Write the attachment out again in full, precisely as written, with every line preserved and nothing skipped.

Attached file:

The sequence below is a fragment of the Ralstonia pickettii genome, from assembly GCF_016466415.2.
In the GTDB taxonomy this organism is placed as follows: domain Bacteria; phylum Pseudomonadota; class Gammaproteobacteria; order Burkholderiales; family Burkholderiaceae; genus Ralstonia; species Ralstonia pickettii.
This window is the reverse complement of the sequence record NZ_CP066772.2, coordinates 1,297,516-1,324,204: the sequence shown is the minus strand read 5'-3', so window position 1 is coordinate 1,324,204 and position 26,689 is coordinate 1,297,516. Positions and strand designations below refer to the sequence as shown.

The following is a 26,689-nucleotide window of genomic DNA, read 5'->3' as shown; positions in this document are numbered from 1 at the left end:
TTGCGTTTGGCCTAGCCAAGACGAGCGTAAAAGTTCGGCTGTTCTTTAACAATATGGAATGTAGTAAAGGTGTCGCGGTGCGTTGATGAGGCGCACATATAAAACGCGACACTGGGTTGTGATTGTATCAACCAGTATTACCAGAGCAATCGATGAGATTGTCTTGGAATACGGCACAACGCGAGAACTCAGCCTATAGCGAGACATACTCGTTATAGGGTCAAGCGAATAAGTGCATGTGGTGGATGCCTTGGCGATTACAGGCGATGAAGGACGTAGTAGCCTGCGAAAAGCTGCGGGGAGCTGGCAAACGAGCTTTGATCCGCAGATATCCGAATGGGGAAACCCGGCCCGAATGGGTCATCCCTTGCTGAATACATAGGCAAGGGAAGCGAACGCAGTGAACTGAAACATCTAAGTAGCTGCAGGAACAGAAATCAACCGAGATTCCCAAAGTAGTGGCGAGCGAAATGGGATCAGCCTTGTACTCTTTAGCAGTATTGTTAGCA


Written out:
The sequence below is a fragment of the Ralstonia pickettii genome, from assembly GCF_016466415.2.
In the GTDB taxonomy this organism is placed as follows: domain Bacteria; phylum Pseudomonadota; class Gammaproteobacteria; order Burkholderiales; family Burkholderiaceae; genus Ralstonia; species Ralstonia pickettii.
This window is the reverse complement of the sequence record NZ_CP066772.2, coordinates 1,297,516-1,324,204: the sequence shown is the minus strand read 5'-3', so window position 1 is coordinate 1,324,204 and position 26,689 is coordinate 1,297,516. Positions and strand designations below refer to the sequence as shown.

The following is a 26,689-nucleotide window of genomic DNA, read 5'->3' as shown; positions in this document are numbered from 1 at the left end:
TTGCGTTTGGCCTAGCCAAGACGAGCGTAAAAGTTCGGCTGTTCTTTAACAATATGGAATGTAGTAAAGGTGTCGCGGTGCGTTGATGAGGCGCACATATAAAACGCGACACTGGGTTGTGATTGTATCAACCAGTATTACCAGAGCAATCGATGAGATTGTCTTGGAATACGGCACAACGCGAGAACTCAGCCTATAGCGAGACATACTCGTTATAGGGTCAAGCGAATAAGTGCATGTGGTGGATGCCTTGGCGATTACAGGCGATGAAGGACGTAGTAGCCTGCGAAAAGCTGCGGGGAGCTGGCAAACGAGCTTTGATCCGCAGATATCCGAATGGGGAAACCCGGCCCGAATGGGTCATCCCTTGCTGAATACATAGGCAAGGGAAGCGAACGCAGTGAACTGAAACATCTAAGTAGCTGCAGGAACAGAAATCAACCGAGATTCCCAAAGTAGTGGCGAGCGAAATGGGATCAGCCTTGTACTCTTTAGCAGTATTGTTAGCA